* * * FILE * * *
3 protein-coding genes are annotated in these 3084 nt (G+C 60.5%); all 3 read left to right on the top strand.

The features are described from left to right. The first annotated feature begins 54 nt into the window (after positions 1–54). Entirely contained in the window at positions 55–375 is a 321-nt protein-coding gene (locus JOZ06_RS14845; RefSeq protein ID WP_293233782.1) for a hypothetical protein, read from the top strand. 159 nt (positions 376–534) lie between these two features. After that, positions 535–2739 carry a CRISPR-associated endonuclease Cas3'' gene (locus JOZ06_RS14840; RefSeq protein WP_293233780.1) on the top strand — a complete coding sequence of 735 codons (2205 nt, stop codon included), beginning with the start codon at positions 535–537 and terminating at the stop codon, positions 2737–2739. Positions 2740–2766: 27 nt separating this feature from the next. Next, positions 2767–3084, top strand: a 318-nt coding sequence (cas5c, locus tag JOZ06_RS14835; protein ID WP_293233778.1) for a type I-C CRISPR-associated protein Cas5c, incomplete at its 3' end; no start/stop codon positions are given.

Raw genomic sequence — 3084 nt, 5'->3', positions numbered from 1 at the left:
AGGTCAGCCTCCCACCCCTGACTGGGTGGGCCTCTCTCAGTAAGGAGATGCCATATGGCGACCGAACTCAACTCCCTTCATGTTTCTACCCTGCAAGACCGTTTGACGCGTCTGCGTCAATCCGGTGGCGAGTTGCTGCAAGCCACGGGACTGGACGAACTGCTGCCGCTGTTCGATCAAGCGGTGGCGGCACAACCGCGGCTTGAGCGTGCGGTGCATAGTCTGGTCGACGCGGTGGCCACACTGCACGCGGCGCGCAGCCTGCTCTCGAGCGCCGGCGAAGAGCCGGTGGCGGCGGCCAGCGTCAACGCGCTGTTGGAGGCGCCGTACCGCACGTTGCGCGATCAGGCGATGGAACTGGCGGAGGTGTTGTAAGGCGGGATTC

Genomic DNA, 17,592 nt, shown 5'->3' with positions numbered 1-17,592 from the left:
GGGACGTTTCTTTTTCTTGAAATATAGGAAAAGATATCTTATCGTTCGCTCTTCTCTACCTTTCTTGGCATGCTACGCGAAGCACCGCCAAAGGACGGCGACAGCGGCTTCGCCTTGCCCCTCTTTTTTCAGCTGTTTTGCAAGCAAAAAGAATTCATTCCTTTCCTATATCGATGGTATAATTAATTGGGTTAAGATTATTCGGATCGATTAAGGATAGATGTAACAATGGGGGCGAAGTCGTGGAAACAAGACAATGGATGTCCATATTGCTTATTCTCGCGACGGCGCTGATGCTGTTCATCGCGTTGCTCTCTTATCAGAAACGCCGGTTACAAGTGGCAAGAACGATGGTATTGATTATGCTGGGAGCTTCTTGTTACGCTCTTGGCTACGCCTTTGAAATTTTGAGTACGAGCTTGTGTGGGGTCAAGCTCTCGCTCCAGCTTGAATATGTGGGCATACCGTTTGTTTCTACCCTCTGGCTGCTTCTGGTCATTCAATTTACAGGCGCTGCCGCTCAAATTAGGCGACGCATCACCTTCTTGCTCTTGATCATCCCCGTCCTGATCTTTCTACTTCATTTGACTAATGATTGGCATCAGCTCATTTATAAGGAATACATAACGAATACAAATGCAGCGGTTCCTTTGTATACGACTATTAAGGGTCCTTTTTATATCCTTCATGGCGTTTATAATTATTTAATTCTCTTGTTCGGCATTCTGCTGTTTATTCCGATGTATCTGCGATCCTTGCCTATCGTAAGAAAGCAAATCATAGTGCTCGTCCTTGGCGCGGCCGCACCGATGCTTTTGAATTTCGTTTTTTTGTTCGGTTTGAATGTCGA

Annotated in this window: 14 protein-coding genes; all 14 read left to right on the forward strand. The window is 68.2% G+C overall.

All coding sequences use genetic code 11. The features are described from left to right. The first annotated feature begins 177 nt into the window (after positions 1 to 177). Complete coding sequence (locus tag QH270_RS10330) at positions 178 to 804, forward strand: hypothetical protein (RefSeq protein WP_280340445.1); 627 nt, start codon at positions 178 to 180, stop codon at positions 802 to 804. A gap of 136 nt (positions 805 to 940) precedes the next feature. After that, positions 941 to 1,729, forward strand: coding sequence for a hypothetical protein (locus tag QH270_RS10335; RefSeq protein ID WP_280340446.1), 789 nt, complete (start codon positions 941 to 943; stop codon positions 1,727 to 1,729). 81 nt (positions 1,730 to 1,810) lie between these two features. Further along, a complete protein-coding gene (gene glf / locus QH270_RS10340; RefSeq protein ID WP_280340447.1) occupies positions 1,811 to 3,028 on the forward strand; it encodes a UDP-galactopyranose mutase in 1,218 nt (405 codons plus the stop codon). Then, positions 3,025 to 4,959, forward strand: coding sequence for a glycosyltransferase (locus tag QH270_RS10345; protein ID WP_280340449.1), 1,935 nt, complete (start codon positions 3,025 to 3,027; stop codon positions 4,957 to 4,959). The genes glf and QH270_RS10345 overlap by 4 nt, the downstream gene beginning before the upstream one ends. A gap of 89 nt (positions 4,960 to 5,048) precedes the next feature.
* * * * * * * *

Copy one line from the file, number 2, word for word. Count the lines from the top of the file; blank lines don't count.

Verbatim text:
The features are described from left to right. The first annotated feature begins 54 nt into the window (after positions 1–54). Entirely contained in the window at positions 55–375 is a 321-nt protein-coding gene (locus JOZ06_RS14845; RefSeq protein ID WP_293233782.1) for a hypothetical protein, read from the top strand. 159 nt (positions 376–534) lie between these two features. After that, positions 535–2739 carry a CRISPR-associated endonuclease Cas3'' gene (locus JOZ06_RS14840; RefSeq protein WP_293233780.1) on the top strand — a complete coding sequence of 735 codons (2205 nt, stop codon included), beginning with the start codon at positions 535–537 and terminating at the stop codon, positions 2737–2739. Positions 2740–2766: 27 nt separating this feature from the next. Next, positions 2767–3084, top strand: a 318-nt coding sequence (cas5c, locus tag JOZ06_RS14835; protein ID WP_293233778.1) for a type I-C CRISPR-associated protein Cas5c, incomplete at its 3' end; no start/stop codon positions are given.